Feeds

Microsoft flaunts cross-platform gaming goodies

Woo! Convergence!

Remote control for virtualized desktops

Ninety per cent of a game's source code can now be shared between an Xbox, a PC and a phone - assuming one wants an Xbox game on a three-inch screen.

The demonstration, performed at Microsoft's tech•ed conference, shows a platform game transitioning from an Xbox to a Windows Phone 7 Series, and finally to a PC. All three versions exist as a single Visual Studio project, and share 90 per cent of the source code - not to mention cloud-based state storage that allows continued gameplay between platforms.

Microsoft isn't the first to suggest that punters might want to take their gaming experience with them: Nokia's last pitch for N-Gage was as a cross-platform gaming environment that only managed one game ("Reset Generation"), which was enough to demonstrate that applying the limitations of a mobile phone to a desktop game doesn't make any sense.

N-Gage also promised cloud-based storage, allowing the user to pick up from where they left off, but even while demonstrating a game doing exactly that Microsoft's spokesman admits that it's probably not games that are going to benefit from such cross-platform-cloud-based application development.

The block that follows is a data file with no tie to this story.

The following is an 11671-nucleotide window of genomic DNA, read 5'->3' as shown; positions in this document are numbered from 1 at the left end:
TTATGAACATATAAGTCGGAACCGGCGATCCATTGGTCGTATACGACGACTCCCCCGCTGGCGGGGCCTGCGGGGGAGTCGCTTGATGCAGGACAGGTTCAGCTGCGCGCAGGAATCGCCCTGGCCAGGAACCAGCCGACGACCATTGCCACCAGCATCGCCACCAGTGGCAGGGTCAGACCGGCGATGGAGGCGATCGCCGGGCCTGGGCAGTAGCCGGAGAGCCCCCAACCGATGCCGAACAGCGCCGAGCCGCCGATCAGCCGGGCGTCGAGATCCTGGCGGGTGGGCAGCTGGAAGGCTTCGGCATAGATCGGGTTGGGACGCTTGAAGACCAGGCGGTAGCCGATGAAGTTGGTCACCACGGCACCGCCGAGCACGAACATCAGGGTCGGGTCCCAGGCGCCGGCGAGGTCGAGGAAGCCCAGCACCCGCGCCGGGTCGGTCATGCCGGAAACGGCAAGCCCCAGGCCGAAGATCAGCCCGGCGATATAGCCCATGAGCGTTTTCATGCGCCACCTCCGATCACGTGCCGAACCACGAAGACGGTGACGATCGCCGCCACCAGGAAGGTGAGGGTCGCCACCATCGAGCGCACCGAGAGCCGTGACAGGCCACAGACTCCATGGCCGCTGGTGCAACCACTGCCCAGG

Microsoft reckons that its combination of platforms enable all kinds of applications across three screens - with e-government and social networking being specifically mentioned. So far convergence has mainly been about accessing the same content on different devices: few people are using instant messaging on a TV, or word processing on a telephone, which is what true convergence should bring.

Quite how far convergence should go is open to debate: and Apple is headed the same way with the iPhone/iPad combination, with applications being binary-compatible between different form factors. Still, anything that reduces the amount of code one has to write is to be applauded. ®

Intelligent flash storage arrays

Whitepapers

Designing and building an open ITOA architecture
Learn about a new IT data taxonomy defined by the four data sources of IT visibility: wire, machine, agent, and synthetic data sets.
Why CIOs should rethink endpoint data protection in the age of mobility
Assessing trends in data protection, specifically with respect to mobile devices, BYOD, and remote employees.
Getting started with customer-focused identity management
Learn why identity is a fundamental requirement to digital growth, and how without it there is no way to identify and engage customers in a meaningful way.
High Performance for All
While HPC is not new, it has traditionally been seen as a specialist area – is it now geared up to meet more mainstream requirements?
Security and trust: The backbone of doing business over the internet
Explores the current state of website security and the contributions Symantec is making to help organizations protect critical data and build trust with customers.